A Word of Encouragement from Elizabeth Rice Handford
I have a dear friend, a high school boy, who is interested in flying. So I invited his family and another family to dinner. The husband in that family is a seasoned professional pilot and earnest Christian, and I thought he could encourage my young friend in his quest.
The pilot spoke to the boy for a while on the importance of the flight checklist. It requires a walk-around inspection of the outside of the plane, and in the cockpit, a weights-and-balance check, the weather forecast, the radio frequencies, and a check-list for that specific model of airplane, arrival plates for the intended arrival airport, all before you call “clear prop” and start the engine. Following the checklist is an essential for any pilot, no matter how experienced.
(I remember my flying instructor emphasizing the importance of that check list. “If you skip it, or neglect any part of it, you may crash and burn, and that will ruin your whole day.” Believe me, I said to myself, I’m gonna use that checklist!)
Then Randy asked the question, “But there’s something much more important in safe flying than the checklist. What do you think it is?”
I blurted out, “Know where you’re going?”
“Well, yes, that’s important. But there’s something more important even than that. If you are going to be a good pilot, you must have integrity. . . . no matter how difficult, how humiliating, how great the pressures, you must always, always do the right thing.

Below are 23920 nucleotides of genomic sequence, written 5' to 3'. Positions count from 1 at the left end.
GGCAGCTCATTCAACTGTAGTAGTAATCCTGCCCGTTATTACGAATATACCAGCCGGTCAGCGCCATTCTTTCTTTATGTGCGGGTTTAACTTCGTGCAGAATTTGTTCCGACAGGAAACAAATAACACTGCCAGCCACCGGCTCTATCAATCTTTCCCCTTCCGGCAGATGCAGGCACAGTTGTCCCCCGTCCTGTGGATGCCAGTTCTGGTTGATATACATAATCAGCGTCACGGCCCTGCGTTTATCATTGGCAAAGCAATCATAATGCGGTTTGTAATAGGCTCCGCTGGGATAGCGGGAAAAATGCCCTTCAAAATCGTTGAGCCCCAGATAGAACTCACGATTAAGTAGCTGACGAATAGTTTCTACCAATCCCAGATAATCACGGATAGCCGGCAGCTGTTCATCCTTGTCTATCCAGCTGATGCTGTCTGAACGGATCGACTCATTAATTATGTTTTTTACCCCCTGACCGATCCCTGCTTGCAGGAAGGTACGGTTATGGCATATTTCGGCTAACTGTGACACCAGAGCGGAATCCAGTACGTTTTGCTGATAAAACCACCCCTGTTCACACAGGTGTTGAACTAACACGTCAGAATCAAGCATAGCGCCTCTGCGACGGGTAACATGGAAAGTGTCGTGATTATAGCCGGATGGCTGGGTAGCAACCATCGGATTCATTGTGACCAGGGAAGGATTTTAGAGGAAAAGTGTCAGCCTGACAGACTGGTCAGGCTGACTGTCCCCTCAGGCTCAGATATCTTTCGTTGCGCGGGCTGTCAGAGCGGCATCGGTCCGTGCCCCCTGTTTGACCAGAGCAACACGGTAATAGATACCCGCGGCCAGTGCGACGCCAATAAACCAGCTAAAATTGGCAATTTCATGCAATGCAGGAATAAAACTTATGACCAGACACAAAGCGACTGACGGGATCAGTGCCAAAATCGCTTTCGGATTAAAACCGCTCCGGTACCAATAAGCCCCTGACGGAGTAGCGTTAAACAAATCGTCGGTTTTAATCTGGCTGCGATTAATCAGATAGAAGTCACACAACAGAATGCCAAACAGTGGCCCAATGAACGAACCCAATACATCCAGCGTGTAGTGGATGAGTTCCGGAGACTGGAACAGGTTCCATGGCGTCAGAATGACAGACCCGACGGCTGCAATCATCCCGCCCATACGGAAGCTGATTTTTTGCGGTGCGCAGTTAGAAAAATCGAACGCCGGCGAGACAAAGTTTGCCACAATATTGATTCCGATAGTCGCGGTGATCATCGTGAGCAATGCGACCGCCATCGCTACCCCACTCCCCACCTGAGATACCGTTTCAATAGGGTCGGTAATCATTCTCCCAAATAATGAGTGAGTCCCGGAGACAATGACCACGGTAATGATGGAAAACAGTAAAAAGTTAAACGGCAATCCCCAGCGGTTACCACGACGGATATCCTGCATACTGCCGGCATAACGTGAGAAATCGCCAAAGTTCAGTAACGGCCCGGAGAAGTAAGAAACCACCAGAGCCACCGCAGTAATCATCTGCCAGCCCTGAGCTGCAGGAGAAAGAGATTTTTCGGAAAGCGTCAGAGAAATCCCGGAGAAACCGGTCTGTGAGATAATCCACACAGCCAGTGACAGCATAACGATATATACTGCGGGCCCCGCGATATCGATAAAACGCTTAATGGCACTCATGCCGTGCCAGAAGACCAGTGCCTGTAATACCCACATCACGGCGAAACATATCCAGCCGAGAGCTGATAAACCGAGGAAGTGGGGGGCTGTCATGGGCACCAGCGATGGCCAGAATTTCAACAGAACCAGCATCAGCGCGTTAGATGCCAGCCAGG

I remembered a conversation, many, many years ago, with an airline pilot who flew a Boeing 747 on international flights for a major airline. He was deeply troubled about his relationship with the Lord because in his flight log years before, he’d falsified some hours of flight time as pilot-in-command. Because the airline had stringent testing and training requirement in place, passengers were not endangered. And he really was an excellent pilot. But his conscience tormented him. He had lost his integrity, and he didn’t know how to make it right.
So integrity is essential if you are going to fly a plane. But integrity is essential in every other human relationship.
In marriage? Marriage vows are a covenant, a solemn vow spoken in the presence of God, “I will love you and cherish you and protect you as long as we both shall live.”
In medicine? Many doctors take the Hippocratic Oath “to do good and do no harm.”
In politics? Every president of the United States makes this promise: “I do solemnly swear that I will .preserve, protect and defend the Constitution of the United States.”
The lack of integrity in business deals, in friendships, and, alas, sometimes even among some Christians, is a major cause of heartache and loss. A woman who drives impaired by liquor has lost her integrity. Two teenager engaging in sexual activity with no thought of the possible consequence of the creation of a baby, an eternal soul, have lost their integrity. An employee who flagrantly ignores his job description to further his own ambitions has lost his integrity (and probably his job!)
King David said,
I will be careful to live a blameless life. . . .
I will lead a life of integrity in my own home. Psalm 101:2
May God help us to live lives of integrity, no matter the pressures, the inconveniences, the loss of money, the circumstances, even the disapproval of friends. God help me lead a life of integrity.